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1. Stock up on depreciable equipment.
Under current law, the maximum Section 179 deduction for business equipment is limited to only $25,000, while 50% bonus depreciation generally isn’t allowed anymore this year. Nevertheless, don’t hesitate to buy needed equipment if the price is right. At tax return time, you can maximize deductions, including any retroactive extensions of favorable provisions ultimately approved by Congress.
2. Sweeten your retirement pot.
Whether you’re an employee or self-employed, you can salt away money within generous limits through a qualified retirement plan. For instance, you may defer up to $17,500 of salary to a 401(k) plan ($23,000 if age 50 or over) or contribute the lesser of 25% of compensation or $52,000 ($57,500 if age 50 or over) to a SEP in 2014. It’s easier to increase contributions throughout the year than it is to fork over most or all of a paycheck at year-end.
3. Add vacation time to business trips.
Generally speaking, you can deduct travel expenses – including airfare, lodging, ground transportation and 50% of meal costs – if the primary purpose of the trip is business-related. As long as you spend more days on business than pleasure, you should be in the clear. However, note that expenses that are strictly personal, such as a sightseeing jaunt, are nondeductible.
4. Fete your business customers.
If a taxpayer entertains a business customer preceding or following a “substantial business discussion,” 50% of the entertainment and meal expenses are deductible. The entertainment can take place the day before or after for an out-of-town customer. What’s more, spouses or significant others can tag along when the situation calls for it.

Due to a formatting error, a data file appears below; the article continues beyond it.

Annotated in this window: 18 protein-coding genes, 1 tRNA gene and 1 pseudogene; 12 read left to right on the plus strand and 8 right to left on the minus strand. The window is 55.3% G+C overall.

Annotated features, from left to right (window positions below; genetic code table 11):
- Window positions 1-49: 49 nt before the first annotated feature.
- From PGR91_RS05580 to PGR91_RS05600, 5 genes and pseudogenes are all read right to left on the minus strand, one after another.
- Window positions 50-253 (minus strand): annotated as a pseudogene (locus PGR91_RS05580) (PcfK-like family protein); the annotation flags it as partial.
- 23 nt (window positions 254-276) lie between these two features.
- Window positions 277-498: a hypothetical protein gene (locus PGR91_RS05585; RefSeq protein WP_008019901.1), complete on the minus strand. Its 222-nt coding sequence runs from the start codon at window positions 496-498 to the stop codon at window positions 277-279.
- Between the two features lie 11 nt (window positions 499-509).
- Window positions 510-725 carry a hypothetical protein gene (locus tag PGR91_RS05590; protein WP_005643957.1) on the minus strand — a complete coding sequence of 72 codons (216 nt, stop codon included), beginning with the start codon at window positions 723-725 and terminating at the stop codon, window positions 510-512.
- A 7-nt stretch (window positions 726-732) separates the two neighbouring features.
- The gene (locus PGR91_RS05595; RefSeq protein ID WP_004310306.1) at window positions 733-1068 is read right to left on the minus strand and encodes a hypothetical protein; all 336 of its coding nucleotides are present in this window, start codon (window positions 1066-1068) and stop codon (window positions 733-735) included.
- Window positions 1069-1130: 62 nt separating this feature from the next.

5. Celebrate with your staff.
Normally, deductions for business entertainment are limited to 50% of the cost. However, under a special tax law exception, you can write off 100% of a company party, like a July 4th or Labor Day picnic or barbecue, as long as the entire workforce is invited.
6. Turn a passion into business.
Frequently, an activity that starts out as a hobby turns into a bona fide business. However, to deduct a loss, you must show that you’re engaging in the activity to generate a profit. Otherwise, the write-off is limited to the amount of income from the activity under the “hobby loss” rules. Be sure that your records can stand up to an IRS challenge.
7. Make minor repairs to the premises.
The tax law generally permits you to currently deduct minor repairs (e.g., fixing a broken lock) while the cost of major improvements must be capitalized. Have repairs made throughout the year when they are needed. Conversely, if they are part of a major overhaul, the IRS may treat the entire cost, including the repairs, as a capital improvement.
8. Salvage S corporation losses.
An S corporation’s losses are deductible by the shareholders up to the amount of their basis in the stock. If your S corp expects to show a loss for the year, ensure that you have sufficient basis in your stock to absorb the loss deduction. If necessary, you might increase your basis by adding capital or lending money to the S corporation.
9. Suggest a heavy-duty SUV.
Usually, deductions for business vehicles are limited by the “luxury car rules.” But there’s a special exception for certain vehicles – including many sports utility vehicles (SUVs) – weighing 6,000 pounds or less. In this case, the maximum Section 179 deduction is capped at $25,000, much higher than the luxury car limits. Congress has threatened to repeal this tax break, so act soon.
10. Start up a new business?
If your getting a new business venture off the ground, you’re permitted to currently deduct up to $5,000 of qualified start-up expenses. Any remainder must be amortized over 180 months. But you must officially be ”open for business” to qualify for this tax break. Give yourself plenty of time before year-end to commence operations.